Finding value in misery has achieved something like cult status. However, Barbara Ehrenreich (2009) has exposed this highly touted approach as empty at best and malicious at worst in her volume Bright-Sided: How the Relentless Promotion of Positive Thinking Has Undermined America. And other countries as well, I might add. The source of the positive thinking movement was David Spiegel, a Stanford University psychiatry professor who proposed that cancer patients join support groups and dwell on the benefits of life-threatening illness as a way of curing their cancers. Ehrenreich writes:
In the nineties, studies began to roll in refuting Spiegel’s 1989 work on the curative value of support groups. The amazing survival rates or women in Spiegel’s first study turned out to be a fluke. Then, in the May 2007 issue of Psychological Bulletin, James Coyne and two coauthors published the results of a systematic review of all the literature on the supposed effects of psychotherapy on cancer. The idea was that psychotherapy, like a support group, should help the patient improve her mood and decrease her level of stress. But Coyne and his coauthors found the existing literature full of “endemic problems.” In fact, there seemed to be no positive effect of therapy at all. A few months later, a team led by David Spiegel himself reported in the journal Cancer that support groups conferred no survival advantage after all, effectively contradicting his earlier finding. Psychotherapy and support groups might improve one’s mood, but they did nothing to overcome cancer. (p. 97) Part of the problem with Spiegel’s approach is that support groups don’t necessarily contain meaningful relationships, just other random people.
Ehrenreich takes on much more than breast cancer support groups, citing many studies that identify the stressful effects of forcing oneself to submerge negative feelings and only expressing positive ones. Essentially, such radical positive thinking has the effect of embracing the status quo. Everything is ok, nothing is wrong, this is the best of all possible worlds. Dr. Pangloss in the 21st century. Voltaire would likely have a violent reaction to some of the questions and affirmations that are used in “happiness” questionnaires and evaluations:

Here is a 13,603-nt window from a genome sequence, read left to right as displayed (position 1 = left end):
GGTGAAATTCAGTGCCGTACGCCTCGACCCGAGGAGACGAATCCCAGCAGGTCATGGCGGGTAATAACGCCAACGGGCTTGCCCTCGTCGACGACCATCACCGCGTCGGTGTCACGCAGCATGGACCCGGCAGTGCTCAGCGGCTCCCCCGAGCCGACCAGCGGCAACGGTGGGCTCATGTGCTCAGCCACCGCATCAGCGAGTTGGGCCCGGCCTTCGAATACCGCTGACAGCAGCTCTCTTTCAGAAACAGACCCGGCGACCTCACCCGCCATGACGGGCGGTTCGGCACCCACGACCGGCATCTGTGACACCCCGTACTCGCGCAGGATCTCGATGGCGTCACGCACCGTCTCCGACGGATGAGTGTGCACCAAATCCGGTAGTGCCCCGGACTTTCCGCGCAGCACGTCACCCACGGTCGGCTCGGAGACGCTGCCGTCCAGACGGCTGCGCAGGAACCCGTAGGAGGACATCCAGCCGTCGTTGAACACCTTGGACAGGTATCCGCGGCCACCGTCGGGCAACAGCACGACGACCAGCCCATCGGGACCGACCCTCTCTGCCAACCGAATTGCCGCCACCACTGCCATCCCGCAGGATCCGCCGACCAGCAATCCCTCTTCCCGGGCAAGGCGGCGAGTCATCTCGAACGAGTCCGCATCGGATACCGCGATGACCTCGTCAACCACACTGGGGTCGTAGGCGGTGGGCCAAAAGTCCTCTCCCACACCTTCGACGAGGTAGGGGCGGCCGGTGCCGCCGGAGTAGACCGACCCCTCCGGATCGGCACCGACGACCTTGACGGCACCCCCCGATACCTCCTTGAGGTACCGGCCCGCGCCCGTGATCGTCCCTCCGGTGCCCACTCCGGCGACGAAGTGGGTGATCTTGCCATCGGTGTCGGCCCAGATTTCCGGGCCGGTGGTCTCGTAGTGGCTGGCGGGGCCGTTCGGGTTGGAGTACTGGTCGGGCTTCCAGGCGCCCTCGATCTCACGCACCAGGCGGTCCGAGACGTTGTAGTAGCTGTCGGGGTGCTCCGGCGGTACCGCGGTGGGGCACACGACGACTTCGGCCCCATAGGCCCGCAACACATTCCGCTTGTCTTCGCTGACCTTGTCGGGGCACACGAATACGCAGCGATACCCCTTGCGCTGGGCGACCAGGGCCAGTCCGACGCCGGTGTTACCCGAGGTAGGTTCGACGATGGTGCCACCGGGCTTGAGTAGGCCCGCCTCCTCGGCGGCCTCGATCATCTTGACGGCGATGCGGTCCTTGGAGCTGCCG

- In most ways my life is close to my ideal.
- The conditions of my life are excellent.
- I am satisfied with my life.
- So far I have gotten the important things I want in life.
- If I could live my life over, I would change almost nothing.
Ehrenreich, rightly in my opinion, observes that affirming these questionnaire items is tantamount to being either ignorant of or indifferent towards threats to one’s welfare: climate change, dramatic income inequalities, ideologues attempting to control our options, organizations dear to us that are on the verge of financial collapse, coal ash in our water supply, poor air quality threatening the viability of our respiratory systems, loved ones in need of support.
No, I am not satisfied with my life, it is far from my ideal, I would change much on my second go ‘round, and many important things I want from life are still out of my reach (at the moment). I am not a grouse, nor am I am Pollyanna. I want more. I want language fluency, and I am willing to work for it. I want to master the Vivaldi piccolo concerto that profoundly deaf Evelyn Glennie shamed me with during her recent performance. I want to read, digest, and share so many books that my eyes ache at the prospect.
When the positive thinkers create websites that urge folks to “Get rid of the negative people in your life,” they are asking us to get rid of people with consciences, people with ideas, people with noble discontent. Without pessimists, bridges would be weaker. With only optimists, details would be lost. We need the creative tension of positive and negative. Certainly excessive negativity, like excessive positivity, is toxic. Like William Butler Yeats’ phrase (from the poem “Sailing to Byzantium”), we must “perne in a gyre.” We must balance forces as a gyroscope spinning on a string, careful not to get too close to either extreme lest we fall.
(Excerpt from my book, The Owner’s Manual for Happiness, where it is presented as one of 15 myths about happiness.)